8. 8. Usability { The opportunities and the threats for online retailers } The penalties of inaction Inaction is not the only danger, however. Change that is too dramatic and rapid can equally prove to be a source of aggravation among consumers. They are creatures of habit, and those who become loyal customers have learned over time to like As Nielsen also points out, people don’t need much of an excuse a site’s overall approach, look and feel. So while subtle change – to leave a website. Equally, they don’t need much of one to decide sometimes so discreet that the visitor may not even consciously (consciously or unconsciously) never to return. All too often, notice it – can boost visitor and business volumes, sweeping though, this decision is not taken due to the actions of an online change can be destructive. retailer: it’s more often thanks to their inaction. For customers respond positively to change – at least when There is therefore a careful balancing act involved, designed that change represents progress. A site that does not constantly simultaneously to provide the reassurance of familiarity with change and refresh itself – new features, new designs, new a site’s image and how it works without allowing boredom to products – will gradually lose its appeal. erode its customer-base. And when it loses its appeal, it will lose its customers too. When visitors perceive that the site has not changed since their last visit, Similarly, there is a danger of over-reacting to users’ desire for bounce rates will increase as they leave before making a purchase. satisfaction. The home page is the most important consideration here – if there is no regular change here, visitors will assume that nothing This is where another balancing act comes into play: it else has changed either. They will reject the site as a worthwhile is important not to provide so much free information and destination to return to. And over time it will lose custom. entertainment that visitors start using the site simply for that satisfaction, and not to buy the goods and services that you want to sell. The penalties of inaction / 8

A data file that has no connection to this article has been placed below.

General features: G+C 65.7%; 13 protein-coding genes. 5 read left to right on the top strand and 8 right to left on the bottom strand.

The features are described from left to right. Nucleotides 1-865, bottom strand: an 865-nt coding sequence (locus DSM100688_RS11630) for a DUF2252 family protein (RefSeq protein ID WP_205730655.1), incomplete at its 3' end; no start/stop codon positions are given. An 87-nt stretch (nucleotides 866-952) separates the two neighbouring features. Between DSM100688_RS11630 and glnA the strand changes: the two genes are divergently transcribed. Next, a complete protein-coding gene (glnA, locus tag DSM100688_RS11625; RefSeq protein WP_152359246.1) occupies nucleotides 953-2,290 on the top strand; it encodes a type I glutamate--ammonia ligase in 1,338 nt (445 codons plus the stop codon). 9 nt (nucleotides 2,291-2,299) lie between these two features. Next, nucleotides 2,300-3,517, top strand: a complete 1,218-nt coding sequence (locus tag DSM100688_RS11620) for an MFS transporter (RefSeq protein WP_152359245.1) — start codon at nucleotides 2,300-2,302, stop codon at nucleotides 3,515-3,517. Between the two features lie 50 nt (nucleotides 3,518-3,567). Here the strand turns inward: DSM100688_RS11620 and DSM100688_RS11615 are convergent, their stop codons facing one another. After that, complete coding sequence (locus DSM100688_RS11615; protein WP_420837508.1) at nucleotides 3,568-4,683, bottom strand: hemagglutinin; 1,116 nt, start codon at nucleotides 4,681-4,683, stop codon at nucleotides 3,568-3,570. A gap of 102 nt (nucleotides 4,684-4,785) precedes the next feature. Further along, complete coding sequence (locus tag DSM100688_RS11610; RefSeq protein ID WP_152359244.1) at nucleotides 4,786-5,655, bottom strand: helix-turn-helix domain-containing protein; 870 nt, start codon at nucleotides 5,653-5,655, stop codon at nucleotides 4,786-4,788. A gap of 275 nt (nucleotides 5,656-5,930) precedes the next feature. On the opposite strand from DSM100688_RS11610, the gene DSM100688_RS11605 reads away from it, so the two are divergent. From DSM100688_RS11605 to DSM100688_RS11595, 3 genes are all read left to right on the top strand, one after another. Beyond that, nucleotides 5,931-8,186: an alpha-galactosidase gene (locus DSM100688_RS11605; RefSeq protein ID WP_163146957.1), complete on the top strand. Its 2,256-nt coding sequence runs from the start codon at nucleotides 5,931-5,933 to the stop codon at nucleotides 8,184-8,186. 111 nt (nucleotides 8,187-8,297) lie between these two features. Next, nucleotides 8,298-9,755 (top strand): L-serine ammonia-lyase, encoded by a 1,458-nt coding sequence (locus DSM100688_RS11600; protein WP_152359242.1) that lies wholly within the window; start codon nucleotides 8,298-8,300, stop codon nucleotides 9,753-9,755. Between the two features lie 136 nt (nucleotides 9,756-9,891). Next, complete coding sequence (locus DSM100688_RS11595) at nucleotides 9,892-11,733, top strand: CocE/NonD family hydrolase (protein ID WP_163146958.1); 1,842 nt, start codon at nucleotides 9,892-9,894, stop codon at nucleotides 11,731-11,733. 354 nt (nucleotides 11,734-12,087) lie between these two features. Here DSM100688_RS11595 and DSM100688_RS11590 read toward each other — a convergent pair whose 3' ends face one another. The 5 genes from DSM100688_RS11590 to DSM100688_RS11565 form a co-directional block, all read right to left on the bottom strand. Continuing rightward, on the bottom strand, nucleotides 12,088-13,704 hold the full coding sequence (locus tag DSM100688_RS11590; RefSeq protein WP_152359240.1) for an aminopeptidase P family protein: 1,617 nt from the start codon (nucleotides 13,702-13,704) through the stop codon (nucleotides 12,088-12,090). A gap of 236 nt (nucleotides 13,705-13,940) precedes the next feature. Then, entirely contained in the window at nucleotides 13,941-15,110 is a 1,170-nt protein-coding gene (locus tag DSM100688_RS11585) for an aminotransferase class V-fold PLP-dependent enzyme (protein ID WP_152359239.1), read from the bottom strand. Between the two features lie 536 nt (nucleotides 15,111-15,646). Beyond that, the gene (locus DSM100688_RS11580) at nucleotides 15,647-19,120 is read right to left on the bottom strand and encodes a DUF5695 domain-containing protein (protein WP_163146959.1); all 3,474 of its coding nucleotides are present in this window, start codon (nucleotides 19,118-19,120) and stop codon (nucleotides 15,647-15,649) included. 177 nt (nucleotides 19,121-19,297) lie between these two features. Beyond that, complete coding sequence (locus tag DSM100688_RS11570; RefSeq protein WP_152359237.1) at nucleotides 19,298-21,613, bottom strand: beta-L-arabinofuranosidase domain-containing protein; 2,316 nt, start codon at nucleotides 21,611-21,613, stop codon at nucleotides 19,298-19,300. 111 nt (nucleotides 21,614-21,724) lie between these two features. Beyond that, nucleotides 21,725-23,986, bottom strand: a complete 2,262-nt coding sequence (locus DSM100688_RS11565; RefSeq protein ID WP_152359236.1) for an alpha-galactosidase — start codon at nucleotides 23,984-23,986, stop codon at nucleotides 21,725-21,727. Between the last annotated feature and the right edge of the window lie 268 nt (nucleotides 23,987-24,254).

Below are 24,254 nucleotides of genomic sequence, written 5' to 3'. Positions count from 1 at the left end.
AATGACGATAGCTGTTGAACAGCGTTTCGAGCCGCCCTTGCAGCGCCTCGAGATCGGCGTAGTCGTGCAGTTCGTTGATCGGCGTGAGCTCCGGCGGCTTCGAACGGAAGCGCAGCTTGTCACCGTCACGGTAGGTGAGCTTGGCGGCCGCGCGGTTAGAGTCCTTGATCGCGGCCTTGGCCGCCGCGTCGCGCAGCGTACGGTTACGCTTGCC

9. 9. Usability { The opportunities and the threats for online retailers } Turning to the issue of accessibility, the potential for being These, then, are some of the ‘easy’ lessons that market leaders prosecuted under the DDA is clearly an important risk factor that have learned and applied over the years. The consistency of online retailers will act to avoid. But this is not the only benefit of their commitment to positive change is continuing to open the compliance. gap ever further between their fortunes and those of their less successful competitors. First, people with disabilities are clearly potential customers for most retailers, and are therefore an important subset within But nothing that we’ve covered so far is unavailable to every online a larger market. What’s more, the PR and word of mouth benefits retailer that takes its business seriously. Any retailer can do this of providing a site that’s easily accessible to them are likely to – the technology and the experience is widely available and carry considerable clout with their peers, friends and family, while cost-effective to apply. the damage to the reputation of a site that does the bare legal minimum (or even less!) is also likely to be disproportionally serious. A third factor, with possibly even more commercial importance, relates to Search Engine Optimisation (SEO). The ‘bots’ used by major search engine like Google read sites in much the same way as a blind user does, meaning that the more accessible your site is, the higher its quality score will be. On the other hand, an inaccessible site will be marked down, with an impact on its search engine visibility. The penalties of inaction / 9